Vocational Expert Services, Inc. has a Blanket Purchase Agreement with the Social Security Administration. This is to provide vocational expert testimony in Social Security Disability adjudication hearings. Mr. Lessne, the President of Vocational Expert Services, Inc., has testified for years in Social Security Disability adjudication hearings.
Social Security disability claims examiners make determinations on applicants’ medical eligibility for Social Security disability (SSDI or SSDI) claims. Most disability claims examiners work at state agencies rather than Social Security.
Gathering Medical Evidence
First, the disability examiner is responsible for gathering all of your medical records. They also acquire additional information from you, your representative, or your doctor.
The disability examiner is also responsible for maintaining contact with you. The examiner may call you or send you a questionnaire. Or they may ask you to fill out more information about your work history or education.
Putting Together Medical and Vocational Information
The disability examiner then gathers together:
- medical treatment notes
- consultative examination results
- your relevant past work history (jobs that you have performed in the fifteen years prior to the onset of your disability), and
- information on your educational background.
Making the Disability Determination
The disability examiner uses this information to make a disability determination with the help of a “medical consultant” (a doctor who works for Social Security). In most cases, the disability examiner will complete a medical decisional write-up. They will ask the medical consultant to review it and sign it. In writing up the medical decision, the examiner will discuss whether your impairment meets the requirements of a disability listing, and if not, whether your residual functional capacity (RFC) is enough to allow you to work some type of job.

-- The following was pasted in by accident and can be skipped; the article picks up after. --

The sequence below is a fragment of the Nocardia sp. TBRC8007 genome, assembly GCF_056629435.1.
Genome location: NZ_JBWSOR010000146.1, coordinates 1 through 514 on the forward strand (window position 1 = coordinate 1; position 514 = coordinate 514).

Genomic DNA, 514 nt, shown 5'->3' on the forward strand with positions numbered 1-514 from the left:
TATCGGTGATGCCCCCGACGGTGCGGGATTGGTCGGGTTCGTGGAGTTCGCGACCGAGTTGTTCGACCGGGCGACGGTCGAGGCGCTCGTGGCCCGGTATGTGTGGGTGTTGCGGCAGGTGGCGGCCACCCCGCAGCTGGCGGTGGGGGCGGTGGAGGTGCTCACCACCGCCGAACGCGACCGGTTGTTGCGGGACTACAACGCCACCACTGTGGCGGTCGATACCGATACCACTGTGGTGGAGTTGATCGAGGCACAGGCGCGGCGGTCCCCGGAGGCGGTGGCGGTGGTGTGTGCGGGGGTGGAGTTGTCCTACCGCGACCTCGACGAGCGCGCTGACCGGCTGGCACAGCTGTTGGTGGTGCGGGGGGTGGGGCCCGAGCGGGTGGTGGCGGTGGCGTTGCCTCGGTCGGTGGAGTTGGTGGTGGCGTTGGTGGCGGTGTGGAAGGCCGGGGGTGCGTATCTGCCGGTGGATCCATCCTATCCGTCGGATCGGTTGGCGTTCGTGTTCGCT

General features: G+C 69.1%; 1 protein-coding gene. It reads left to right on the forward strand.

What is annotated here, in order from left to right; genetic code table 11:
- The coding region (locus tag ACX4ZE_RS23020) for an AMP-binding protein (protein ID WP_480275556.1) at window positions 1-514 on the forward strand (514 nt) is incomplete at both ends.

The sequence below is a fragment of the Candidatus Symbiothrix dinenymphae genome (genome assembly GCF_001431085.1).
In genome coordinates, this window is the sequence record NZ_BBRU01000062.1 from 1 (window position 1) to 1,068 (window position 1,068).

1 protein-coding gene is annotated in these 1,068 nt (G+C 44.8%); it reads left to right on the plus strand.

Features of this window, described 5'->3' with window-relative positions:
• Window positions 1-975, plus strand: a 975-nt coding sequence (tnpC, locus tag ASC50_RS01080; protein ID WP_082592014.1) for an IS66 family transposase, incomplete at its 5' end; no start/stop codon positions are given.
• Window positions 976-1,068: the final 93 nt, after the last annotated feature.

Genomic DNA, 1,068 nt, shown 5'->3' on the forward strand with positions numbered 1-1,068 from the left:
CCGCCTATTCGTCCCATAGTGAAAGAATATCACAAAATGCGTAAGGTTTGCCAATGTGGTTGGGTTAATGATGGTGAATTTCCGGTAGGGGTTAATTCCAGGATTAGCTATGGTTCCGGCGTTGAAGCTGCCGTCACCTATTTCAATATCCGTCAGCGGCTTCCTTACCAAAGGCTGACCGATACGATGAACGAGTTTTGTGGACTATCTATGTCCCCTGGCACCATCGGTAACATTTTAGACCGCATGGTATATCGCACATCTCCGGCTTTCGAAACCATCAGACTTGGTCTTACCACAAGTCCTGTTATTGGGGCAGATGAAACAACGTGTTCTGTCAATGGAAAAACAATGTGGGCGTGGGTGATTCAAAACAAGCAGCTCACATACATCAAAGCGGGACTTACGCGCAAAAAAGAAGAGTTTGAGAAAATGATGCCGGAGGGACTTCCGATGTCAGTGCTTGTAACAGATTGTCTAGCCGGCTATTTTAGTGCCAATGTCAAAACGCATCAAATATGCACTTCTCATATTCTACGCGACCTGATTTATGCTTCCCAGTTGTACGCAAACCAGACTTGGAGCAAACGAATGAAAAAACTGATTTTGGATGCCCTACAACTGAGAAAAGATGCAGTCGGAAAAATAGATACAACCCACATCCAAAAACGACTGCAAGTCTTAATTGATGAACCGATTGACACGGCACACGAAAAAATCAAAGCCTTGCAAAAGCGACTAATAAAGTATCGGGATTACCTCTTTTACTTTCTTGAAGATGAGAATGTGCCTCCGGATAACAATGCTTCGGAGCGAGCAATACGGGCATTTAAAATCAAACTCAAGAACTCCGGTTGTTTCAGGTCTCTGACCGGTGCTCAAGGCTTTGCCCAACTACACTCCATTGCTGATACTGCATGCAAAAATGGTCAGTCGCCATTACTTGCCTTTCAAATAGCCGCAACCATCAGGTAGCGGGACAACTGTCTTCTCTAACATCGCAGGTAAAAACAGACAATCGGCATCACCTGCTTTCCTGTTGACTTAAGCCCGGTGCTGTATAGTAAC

The medical consultant, or state disability unit physician, is supposed to develop the RFC, but this does not always happen. The examiner should at least consult the doctor on the nature and severity of your medical impairments as well as what kind of additional medical evidence is needed to decide your claim. The examiner is not allowed to make decisions on medical eligibility without consulting the doctor on these points, except in quick disability determination (QDD) cases. (QDD cases are those with straightforward facts and obvious outcomes. In QDD cases, a single decision maker (the examiner) is allowed only to approve a case. They cannot to deny a case, without a physician’s review.